Remembering St. Patrick's Battalion on March 17
My mother's side of the family is Irish and, a million years ago, I attended St. Patrick's grammar school here in New York City. So, for me, St. Patrick's Day usually involved a corned beef and cabbage meal and a day off from school. (Today, I'm a vegan and the only thing Catholic about me is my past.)
Over time, March 17 became an exercise in avoiding the tens of thousands who chose to make a drunken spectacle of themselves or following the annual struggle being waged by gay men and women seeking to participate in the parade. (I never understood why they chose that battle-it's like disabled people fighting for access ramps to McDonald's.)
Despite all of this, I've finally discovered something worthwhile to commemorate on March 17: St. Patrick's Battalion.
It was during the buildup to the Mexican-American War (1846-8) that scores of immigrant Irishmen joined the army for the $7 a month. "The U.S. anti-immigrant press of the time caricatured the Irish with simian features, portraying then as unintelligent and drunk and charging that they were seditiously loyal to the pope," Anne-Marie O'Connor wrote in the Los Angeles Times in 1997. "But cheap Irish labor was welcome. Irish maids became as familiar as Latin American nannies are today."
Harsh treatment did not end after the Irishmen enlisted in the armed forces. "Anglo soldiers often harassed them, beat them up," said Robert Ryal Miller, author of Shamrock and Sword.
After President James Polk incited hostilities by sending U.S. troops into disputed territory, many of those Irish soldiers found themselves heading west to fight a war of conquest. The American army at that time, says Howard Zinn, was made up of "volunteers, not conscripts, lured by money and opportunity for social advancement via promotion in the armed forces." Half were recent immigrants and, as Zinn reminds us, "their patriotism was not very strong."
"Many of the Irish were also Catholic," explained Rodolfo AcuÃ±a, author of Occupied America. "They resented the treatment of Catholic priests and nuns by the invading Protestants."
"This is a story about assimilation," historian Peter F. Stevens added. "A lot of these guys deserted because of the anti-Catholic, anti-foreigner movement."
One such deserter was John Riley, an Irishman from Galway who swam across the Rio Grande after asking permission to go to Mass. "As the U.S. Army marched through Mexico's northern deserts, others followed, and Riley became captain of a 200-member rogue column in the Mexican army," explained O`Connor. "At San Luis Potosi, convent nuns presented them the hand-stitched banner that foreshadowed their eventual romanticization."
A wartime newspaper correspondent from New Orleans described the banner as made of "green silk, and on one side is a harp, surmounted by the Mexican coat of arms, with a scroll on which is painted, Libertad para la RepÃºblica Mexicana. Underneath the harp is the motto Erin go Bragh (Ireland for Ever). On the other side is painting...made to represent St. Patrick, in his left hand a key and in his right a crook or staff resting upon a serpent."
The group was unofficially known as the "Irish Volunteers" but Mexicans often referred to the redheaded and ruddy-complexioned men as the "Red Guards." Formally, the unit was called the "San Patricio Company," a title that evolved into the more familiar "St. Patrick's Battalion."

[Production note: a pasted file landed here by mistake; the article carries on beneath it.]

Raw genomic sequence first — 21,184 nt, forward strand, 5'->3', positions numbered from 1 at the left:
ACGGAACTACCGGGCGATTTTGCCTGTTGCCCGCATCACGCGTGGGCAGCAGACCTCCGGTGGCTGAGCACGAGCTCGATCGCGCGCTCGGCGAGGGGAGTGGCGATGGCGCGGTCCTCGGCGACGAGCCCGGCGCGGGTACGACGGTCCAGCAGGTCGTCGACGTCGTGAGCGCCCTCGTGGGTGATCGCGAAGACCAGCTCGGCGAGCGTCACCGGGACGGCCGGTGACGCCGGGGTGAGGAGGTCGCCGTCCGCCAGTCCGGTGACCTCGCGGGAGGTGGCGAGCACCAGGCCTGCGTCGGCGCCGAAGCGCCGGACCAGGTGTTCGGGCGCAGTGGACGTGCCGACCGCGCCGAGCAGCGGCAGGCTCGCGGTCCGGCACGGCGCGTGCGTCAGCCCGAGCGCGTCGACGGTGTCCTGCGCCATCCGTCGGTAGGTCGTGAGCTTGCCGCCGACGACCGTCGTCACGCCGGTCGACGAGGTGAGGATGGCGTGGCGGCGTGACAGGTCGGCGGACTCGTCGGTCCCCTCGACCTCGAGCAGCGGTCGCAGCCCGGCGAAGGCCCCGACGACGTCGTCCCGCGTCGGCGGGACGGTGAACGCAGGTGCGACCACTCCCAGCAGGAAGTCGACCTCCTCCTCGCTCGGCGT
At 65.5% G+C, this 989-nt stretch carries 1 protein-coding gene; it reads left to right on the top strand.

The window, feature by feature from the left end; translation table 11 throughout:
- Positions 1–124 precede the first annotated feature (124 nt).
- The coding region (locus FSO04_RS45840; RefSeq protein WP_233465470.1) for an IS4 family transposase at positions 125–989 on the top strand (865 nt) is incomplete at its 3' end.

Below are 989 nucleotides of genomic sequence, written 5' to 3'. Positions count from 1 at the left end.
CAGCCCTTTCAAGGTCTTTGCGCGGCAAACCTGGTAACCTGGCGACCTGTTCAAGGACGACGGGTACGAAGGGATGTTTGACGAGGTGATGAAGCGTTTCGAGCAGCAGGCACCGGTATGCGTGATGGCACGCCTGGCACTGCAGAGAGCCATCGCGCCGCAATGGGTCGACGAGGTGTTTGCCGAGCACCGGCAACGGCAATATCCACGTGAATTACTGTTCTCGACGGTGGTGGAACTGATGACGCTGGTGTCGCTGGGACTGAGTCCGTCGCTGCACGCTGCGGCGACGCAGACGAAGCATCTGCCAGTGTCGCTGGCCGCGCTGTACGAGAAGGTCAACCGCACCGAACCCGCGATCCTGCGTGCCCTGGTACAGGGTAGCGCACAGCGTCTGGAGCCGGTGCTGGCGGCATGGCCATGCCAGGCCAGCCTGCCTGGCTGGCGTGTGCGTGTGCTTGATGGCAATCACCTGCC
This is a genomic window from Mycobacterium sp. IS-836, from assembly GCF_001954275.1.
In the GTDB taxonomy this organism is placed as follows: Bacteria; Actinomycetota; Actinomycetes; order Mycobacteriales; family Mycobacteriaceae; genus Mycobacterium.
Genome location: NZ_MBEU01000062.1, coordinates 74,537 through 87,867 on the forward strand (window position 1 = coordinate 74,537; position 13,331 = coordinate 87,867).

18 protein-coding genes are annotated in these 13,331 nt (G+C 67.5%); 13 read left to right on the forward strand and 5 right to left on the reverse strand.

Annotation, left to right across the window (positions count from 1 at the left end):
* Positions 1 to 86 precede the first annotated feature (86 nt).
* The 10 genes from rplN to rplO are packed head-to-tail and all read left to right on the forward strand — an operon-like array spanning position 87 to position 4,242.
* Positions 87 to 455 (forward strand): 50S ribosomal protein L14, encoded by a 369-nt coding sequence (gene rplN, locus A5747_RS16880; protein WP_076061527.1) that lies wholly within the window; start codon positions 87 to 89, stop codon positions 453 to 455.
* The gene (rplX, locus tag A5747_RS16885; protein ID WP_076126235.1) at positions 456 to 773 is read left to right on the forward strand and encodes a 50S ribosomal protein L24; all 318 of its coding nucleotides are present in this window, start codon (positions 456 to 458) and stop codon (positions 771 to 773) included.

In five major battles, the San Patricios earned a reputation for bravery that peaked on August 20, 1847 at Churubusco where, over the course of three hours, 60 percent of the San Patricios were killed or captured by a numerically superior American army. One of the prisoners was Brevet Major John Riley.
"At their court-martial," O'Conner stated, "most San Patricios said they had been forced to desert by the Mexicans, or had too much to drink."
"They needed an excuse. They couldn't say Å'I hated the United States,' so they said they weren't responsible," said Miller. In some casesâ€¹including Rileyâ€¹this defense was effective. While 50 San Patricios were sentenced to death, five others were pardoned and 15 others received a reduced sentence.
Riley himself was given 50 lashes and was hot-iron branded with a two-inch letter "D" for deserter. The San Patricios who faced the gallows were hanged in their Mexican uniforms and buried in graves dug by Riley and the other branded prisoners.
The war was over and in the name of historical cleansing, the legend of St. Patrick's Battalion was essentially forgotten north of the border (except for the San Patricios column that marches in the San Francisco St. Patrick's Day parade each year). The same cannot be said for Mexico where there is even a San Patricios public school.
"In 1997," O'Connor reported, "Mexican President Ernesto Zedillo commemorated the 150th anniversary of the execution of the San Patricios at a ceremony in Mexico City's San Jacinto Plaza, where the first of 50 hangings were staged. Irish President Mary Robinson was host of a celebration in Dublin, three days before handing over her post. Both countries issued commemorative postage stamps." A plaque bearing those 50 names still hangs in San Jacinto Plaza.
Zedillo called the desertions "an act of conscience" and said the men "listened to the voice of justice, dignity and honor, and joined Mexican patriots who faced an aggression that lacked any justification."
In honor of all who have faced an aggression that lacked any justification, I say Happy St. Patrick's Day.
Mickey Z. (Michael Zezima) can be reached at email@example.com.